Sir Anthony Evans QC mentions in the arbitration proceedings that Broadsheet did not call Tariq Fawad Malik as a witness because it would have drawn negative inferences against the Claimant i.e. Broadsheet LLC.

In para 10 of his damning witness statement, Tariq Fawad Malik exposed the lack of capabilities of Broadsheet to find the stolen assets as well as the company’s efforts to hoodwink Pakistan.

Para 10 of the statement reads: “My emails to Broadsheet from that time, in particular at the beginning of the ARA, show that I was frustrated with Broadsheet’s efforts under the ARA and was concerned that it had overestimated to NAB its capabilities. For example, I wrote to Mr. Ali in July 2000 sharing my concerns that “we probably made a terrible mistake of over rating the capability of our principals both financially and commercially” and “strongly recommend[ed) we do not proceed any further and should look for an amicable exit front this rollercoaster.” The next month, I wrote to Mr. James saying “our’’ inaction is of a very serious concern to the people involved”. In April 2001, I wrote to Mr. James again to explain my concerns that Broadsheet was not complying with its obligation to provide full disclosure to the Chairman NAB of our findings and that there “may be some truth” in what other believed that Broadsheet “have done no work and are hoodwinking GOP, waiting to collect on the efforts of GOP.”

The witness statement by Tariq Fawad Malik also challenged the claims of Broadsheet about its role in recovery from Admiral Mansoor-ul-Haque and lack of interest in pursuing the assigned targets.

Sources close to Tariq Fawad Malik said it appears strange that some people started a malicious campaign against his person though his is the only statement on record with facts which favored Pakistan.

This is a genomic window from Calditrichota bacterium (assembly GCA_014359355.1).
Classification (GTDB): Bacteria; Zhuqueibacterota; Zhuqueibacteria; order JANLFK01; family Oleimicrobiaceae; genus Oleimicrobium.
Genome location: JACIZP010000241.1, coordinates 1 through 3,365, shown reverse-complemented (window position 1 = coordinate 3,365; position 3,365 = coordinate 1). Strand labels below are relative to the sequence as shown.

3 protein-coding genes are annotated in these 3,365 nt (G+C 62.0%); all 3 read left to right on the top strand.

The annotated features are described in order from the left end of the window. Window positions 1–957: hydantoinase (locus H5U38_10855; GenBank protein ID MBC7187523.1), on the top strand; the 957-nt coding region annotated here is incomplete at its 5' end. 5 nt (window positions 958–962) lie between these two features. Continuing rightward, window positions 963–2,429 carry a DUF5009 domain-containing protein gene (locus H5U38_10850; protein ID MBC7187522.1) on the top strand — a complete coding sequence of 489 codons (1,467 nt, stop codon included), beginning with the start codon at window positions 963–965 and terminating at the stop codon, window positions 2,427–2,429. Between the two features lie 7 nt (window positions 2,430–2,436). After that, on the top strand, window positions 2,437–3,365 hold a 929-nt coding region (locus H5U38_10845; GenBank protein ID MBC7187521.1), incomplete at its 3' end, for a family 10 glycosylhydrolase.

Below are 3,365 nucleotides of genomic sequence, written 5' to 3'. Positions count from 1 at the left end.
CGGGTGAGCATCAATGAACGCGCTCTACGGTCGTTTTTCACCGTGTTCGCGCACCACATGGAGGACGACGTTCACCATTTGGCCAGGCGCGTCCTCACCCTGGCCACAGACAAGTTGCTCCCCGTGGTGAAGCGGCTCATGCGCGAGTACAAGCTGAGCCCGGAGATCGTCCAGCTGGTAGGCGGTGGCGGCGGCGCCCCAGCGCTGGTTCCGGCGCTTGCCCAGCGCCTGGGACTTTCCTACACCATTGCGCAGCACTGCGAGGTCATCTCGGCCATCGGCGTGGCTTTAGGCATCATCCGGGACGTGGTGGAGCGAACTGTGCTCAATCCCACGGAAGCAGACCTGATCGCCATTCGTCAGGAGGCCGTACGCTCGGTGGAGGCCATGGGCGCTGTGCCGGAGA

Were those maligning Tariq Fawad Malik acting on behalf of Broadsheet is a million-dollar question!

Following is the complete text of the Witness Statement of Tariq Fawad Malik and readers can draw their own conclusions:

1, TARIQ FAWAD MALIK, resident of XXXXXXX, XXXXXXXX, Dubai, United Arab Emirates, say as follows:

I am a businessman by occupation and am currently a partner in real estate development companies based in and with projects in the Middle East (Dubai), Africa and Europe and in a construction company and business consultancy company based in Dubai. I was Broadsheet’s consultant acting as in-country representative in Pakistan during the term of the ARA, from 2000-2003. I am making this statement to set out my knowledge as to Broadsheet’s performance and operations during the term of the ARA and the circumstances around its termination, insofar as they relate to the question of whether Broadsheet would have made further recoveries from registered targets had the ARA not terminated in October 2003.